Warren Buffett did things his way in order to make $50 billion, and it was very consistent that during The Forbes 400 Summit on Philanthropy which was held at the main branch of the New York Public Library, instead of taking a book out of the building, Warren Buffett actually brought one in. He specifically brought in a well-worn printing of the hardcover book named I Remember, which is the autobiography of a gentleman named Abraham Flexner and it was written in 1940. Most modern philanthropists have never even heard of this person.
While flipping through the pages of the autobiography that Warren Buffett read nearly 50 years ago, he mentions that “Abraham Flexner probably influenced philanthropy as much as any individual in the country. Not in terms of the money he used but of what he brought to the game.”
This native of Louisville Kentucky was first brought into the public eye in the year 1908 for writing the book The American College. The book actually condemned higher education because it relied upon lectures instead of hands-on teaching and smaller classes. Andrew Carnegie was quite attracted to Abraham’s analysis of higher education, particularly because he really wanted there to be reforms in medical schools.
In 1910, the Carnegie Foundation published a document known as “The Flexner Report,” and this report actually set national standards for the training of physicians. “He was not a doctor,” said Warren Buffett. “He just was smart and straight thinking. And after he worked for a couple of years for Carnegie to do this, half of the medical schools closed. I mean, he actually changed medical education.” Abraham Flexner also made a major impact during the year 1930, when being backed by Louis Bamberger, with Princeton’s Institute for Advanced Study, in which he recruited individuals like J. Robert Oppenheimer and Albert Einstein.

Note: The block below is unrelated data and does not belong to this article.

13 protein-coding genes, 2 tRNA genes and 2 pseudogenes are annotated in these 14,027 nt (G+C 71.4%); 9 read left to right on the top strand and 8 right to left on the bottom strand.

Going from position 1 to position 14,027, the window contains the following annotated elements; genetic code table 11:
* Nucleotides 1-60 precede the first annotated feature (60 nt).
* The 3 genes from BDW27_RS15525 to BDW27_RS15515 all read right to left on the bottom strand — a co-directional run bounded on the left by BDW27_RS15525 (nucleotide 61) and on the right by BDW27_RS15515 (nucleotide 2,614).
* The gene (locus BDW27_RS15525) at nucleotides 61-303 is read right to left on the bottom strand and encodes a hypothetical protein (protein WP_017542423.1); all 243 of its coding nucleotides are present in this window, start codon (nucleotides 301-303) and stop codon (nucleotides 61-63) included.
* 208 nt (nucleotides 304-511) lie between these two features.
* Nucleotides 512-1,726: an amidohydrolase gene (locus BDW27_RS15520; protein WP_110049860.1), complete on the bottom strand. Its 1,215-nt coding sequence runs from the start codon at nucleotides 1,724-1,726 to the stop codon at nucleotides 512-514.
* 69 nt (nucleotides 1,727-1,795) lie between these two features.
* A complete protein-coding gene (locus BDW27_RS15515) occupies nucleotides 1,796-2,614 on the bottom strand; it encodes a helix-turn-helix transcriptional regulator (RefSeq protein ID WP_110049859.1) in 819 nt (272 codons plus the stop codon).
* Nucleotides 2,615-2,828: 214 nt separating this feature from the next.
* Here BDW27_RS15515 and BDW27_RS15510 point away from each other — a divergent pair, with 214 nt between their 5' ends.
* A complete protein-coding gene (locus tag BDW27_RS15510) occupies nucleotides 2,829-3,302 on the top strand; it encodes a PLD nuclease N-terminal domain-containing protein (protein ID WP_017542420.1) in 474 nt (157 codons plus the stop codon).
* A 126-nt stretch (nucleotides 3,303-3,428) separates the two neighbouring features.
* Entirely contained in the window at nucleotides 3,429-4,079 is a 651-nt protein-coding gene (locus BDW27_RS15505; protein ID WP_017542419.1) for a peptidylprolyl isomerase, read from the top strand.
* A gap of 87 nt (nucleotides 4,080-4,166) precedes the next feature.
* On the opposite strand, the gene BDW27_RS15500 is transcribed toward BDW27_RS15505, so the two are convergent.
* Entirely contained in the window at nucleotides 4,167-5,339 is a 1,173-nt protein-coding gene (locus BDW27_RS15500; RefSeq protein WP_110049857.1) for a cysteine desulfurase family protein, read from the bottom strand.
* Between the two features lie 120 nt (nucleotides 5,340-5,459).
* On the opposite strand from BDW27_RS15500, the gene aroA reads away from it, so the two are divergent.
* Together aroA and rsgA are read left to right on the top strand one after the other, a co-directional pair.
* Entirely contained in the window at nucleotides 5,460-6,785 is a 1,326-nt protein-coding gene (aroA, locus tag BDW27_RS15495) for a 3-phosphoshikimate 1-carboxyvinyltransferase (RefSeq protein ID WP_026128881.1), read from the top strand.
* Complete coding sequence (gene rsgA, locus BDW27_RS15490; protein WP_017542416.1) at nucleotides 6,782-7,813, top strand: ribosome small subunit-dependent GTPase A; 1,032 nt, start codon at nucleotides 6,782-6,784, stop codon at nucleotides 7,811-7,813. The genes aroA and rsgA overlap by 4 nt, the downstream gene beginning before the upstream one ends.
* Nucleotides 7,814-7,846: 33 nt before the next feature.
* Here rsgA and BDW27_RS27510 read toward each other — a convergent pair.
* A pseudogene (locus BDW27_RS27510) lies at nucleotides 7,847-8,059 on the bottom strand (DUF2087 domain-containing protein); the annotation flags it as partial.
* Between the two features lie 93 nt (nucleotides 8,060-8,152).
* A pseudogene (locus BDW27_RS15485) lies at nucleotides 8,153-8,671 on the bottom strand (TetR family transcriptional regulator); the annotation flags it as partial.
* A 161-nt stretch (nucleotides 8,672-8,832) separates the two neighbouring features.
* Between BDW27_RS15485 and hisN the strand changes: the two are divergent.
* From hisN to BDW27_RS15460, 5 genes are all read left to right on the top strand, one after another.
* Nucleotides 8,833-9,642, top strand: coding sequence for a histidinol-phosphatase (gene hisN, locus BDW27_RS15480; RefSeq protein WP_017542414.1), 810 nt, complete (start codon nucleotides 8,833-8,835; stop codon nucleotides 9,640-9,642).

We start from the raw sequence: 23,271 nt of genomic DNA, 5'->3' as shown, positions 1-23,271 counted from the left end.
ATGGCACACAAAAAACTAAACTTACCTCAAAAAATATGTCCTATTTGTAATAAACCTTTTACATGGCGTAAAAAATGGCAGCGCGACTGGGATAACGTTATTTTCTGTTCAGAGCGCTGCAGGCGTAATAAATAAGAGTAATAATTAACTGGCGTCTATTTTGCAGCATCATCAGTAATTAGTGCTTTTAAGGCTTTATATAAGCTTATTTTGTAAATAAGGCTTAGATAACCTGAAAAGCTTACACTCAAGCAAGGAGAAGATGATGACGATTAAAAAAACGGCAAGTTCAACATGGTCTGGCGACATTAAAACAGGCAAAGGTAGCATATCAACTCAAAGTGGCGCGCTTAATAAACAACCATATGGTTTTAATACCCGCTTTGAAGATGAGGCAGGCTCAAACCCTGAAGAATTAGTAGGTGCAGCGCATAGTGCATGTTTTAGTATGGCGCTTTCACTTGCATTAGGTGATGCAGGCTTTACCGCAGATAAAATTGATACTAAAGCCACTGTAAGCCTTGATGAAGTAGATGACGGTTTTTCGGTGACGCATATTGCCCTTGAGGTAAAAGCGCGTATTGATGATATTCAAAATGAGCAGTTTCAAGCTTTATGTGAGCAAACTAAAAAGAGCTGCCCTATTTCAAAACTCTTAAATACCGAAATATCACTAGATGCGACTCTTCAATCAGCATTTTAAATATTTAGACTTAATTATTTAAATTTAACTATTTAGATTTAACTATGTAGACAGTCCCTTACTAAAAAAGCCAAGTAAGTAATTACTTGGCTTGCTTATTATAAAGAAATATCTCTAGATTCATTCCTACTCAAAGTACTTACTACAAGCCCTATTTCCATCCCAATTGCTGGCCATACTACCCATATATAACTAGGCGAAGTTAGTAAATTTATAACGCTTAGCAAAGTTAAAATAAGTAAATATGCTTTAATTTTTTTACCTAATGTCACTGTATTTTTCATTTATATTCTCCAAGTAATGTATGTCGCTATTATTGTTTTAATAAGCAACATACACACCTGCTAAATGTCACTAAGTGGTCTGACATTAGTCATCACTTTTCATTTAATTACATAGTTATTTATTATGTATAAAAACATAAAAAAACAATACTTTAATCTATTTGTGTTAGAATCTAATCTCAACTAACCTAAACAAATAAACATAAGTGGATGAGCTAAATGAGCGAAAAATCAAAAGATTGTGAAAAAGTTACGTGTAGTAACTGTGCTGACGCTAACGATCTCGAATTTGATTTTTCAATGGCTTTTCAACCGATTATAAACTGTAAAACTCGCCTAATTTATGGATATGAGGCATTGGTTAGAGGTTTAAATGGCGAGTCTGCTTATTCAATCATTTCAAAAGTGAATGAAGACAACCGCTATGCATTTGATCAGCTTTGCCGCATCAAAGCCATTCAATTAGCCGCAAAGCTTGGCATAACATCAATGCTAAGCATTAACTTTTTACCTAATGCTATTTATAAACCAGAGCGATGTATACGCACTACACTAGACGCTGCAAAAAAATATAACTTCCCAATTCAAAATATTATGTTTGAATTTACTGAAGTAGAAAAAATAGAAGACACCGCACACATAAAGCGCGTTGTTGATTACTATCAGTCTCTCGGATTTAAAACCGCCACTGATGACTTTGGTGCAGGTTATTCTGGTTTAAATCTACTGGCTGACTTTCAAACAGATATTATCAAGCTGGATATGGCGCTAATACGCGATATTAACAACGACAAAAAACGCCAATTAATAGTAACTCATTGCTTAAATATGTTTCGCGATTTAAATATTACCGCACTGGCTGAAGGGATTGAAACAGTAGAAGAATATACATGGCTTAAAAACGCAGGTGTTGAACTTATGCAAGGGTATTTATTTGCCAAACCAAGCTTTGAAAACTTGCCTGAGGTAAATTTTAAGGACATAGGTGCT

Buffett also said “I’ve studied what both the people with the money do and the people who were implementing the ideas of the people with the money. And it had an influence on me very early.”
Now that we know there was a long-term influence in Warren Buffett’s life, we are no longer mystified by his philanthropic philosophy and desire to donate so much of his money. Also, if you are curious as to why Warren Buffett is ready to outsource his philanthropy to Melinda and Bill Gates, then you don’t have to look any further than Flexner.
“Carnegie did not go out and visit all of these medical schools himself,” said Warren Buffett. “He got Flexner to do it. George Eastman wanted to start a great medical school in Rochester, and he didn’t know how to do it. He called up Flexner and said, ‘Tell me how to do it.’ And it was the same way with the Bambergers. So I believe in getting things done through other people.”
You can also look at Flexner’s influence to explain why Warren Buffett wants his fortune to be put into action within 10 years of his death. Mr. Buffett remembers a New York Times editorial about Flexner that he read in 1959 at the time of his death. This editorial ended by stating that “no other American of his time has contributed more to the welfare of this country and of humanity in general.” Warren Buffett has now set himself up to inject the largest amount of cash into philanthropy, and people are going to sing his praises the same way that they sang the praises of Abraham Flexner.